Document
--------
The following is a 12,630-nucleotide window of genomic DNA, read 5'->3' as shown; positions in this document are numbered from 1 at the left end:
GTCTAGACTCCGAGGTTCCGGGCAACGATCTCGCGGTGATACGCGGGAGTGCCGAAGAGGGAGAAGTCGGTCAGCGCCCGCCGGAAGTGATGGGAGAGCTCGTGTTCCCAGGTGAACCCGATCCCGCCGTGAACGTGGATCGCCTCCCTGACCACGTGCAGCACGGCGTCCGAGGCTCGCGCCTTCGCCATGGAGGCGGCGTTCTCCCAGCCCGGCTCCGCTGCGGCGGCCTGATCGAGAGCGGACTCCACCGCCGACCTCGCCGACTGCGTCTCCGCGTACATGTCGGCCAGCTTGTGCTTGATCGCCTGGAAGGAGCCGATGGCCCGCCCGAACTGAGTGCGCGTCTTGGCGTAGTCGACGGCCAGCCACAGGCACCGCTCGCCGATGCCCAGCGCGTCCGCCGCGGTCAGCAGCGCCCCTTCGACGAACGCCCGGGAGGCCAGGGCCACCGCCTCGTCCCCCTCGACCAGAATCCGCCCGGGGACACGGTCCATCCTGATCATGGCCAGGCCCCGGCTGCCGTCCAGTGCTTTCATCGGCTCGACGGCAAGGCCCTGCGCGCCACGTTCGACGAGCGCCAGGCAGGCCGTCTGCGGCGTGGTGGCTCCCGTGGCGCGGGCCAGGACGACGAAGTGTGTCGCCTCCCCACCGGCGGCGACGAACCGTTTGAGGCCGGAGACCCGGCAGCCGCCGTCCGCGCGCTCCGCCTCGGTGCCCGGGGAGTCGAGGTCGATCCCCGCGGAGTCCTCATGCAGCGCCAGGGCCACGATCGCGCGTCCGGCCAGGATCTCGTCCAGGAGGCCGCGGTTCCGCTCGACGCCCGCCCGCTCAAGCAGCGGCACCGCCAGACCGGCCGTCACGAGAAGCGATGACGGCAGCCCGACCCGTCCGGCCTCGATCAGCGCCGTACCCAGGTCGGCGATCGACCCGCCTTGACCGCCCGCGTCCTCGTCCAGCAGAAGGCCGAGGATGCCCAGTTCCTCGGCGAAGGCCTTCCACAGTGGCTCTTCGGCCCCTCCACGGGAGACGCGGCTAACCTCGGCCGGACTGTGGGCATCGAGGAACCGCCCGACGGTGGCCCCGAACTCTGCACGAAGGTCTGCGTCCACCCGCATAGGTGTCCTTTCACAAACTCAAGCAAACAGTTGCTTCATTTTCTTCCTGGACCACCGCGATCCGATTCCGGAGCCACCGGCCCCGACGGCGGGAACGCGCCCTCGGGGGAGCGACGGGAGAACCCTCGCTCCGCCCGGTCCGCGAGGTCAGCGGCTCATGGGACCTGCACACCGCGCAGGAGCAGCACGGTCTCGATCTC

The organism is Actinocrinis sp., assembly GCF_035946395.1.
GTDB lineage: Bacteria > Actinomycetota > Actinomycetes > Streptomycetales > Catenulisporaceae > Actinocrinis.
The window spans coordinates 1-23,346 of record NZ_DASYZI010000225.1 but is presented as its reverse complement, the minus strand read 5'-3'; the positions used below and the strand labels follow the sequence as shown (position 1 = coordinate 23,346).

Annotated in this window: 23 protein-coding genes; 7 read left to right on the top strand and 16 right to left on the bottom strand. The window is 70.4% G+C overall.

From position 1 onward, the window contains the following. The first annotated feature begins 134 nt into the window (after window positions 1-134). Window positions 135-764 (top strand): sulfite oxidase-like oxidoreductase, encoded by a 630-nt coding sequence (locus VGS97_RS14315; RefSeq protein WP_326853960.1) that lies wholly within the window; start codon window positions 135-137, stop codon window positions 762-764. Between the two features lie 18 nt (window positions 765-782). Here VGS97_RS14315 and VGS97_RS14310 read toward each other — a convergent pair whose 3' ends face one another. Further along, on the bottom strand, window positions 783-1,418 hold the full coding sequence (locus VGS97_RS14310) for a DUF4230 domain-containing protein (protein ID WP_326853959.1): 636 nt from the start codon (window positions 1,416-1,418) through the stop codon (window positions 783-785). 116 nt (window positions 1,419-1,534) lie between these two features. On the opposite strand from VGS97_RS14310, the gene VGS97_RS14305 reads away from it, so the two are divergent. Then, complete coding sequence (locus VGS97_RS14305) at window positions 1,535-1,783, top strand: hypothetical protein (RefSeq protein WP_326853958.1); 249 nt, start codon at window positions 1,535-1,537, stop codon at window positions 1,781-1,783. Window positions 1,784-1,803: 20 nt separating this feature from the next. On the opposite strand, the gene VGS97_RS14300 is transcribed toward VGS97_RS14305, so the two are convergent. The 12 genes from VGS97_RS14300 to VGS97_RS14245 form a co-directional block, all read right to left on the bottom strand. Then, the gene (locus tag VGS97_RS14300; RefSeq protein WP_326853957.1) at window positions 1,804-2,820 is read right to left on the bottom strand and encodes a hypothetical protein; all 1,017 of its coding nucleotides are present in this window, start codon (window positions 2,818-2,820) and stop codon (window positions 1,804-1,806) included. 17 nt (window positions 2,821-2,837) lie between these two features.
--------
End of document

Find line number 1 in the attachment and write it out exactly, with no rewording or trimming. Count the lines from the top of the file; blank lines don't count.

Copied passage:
The following is a 12,630-nucleotide window of genomic DNA, read 5'->3' as shown; positions in this document are numbered from 1 at the left end: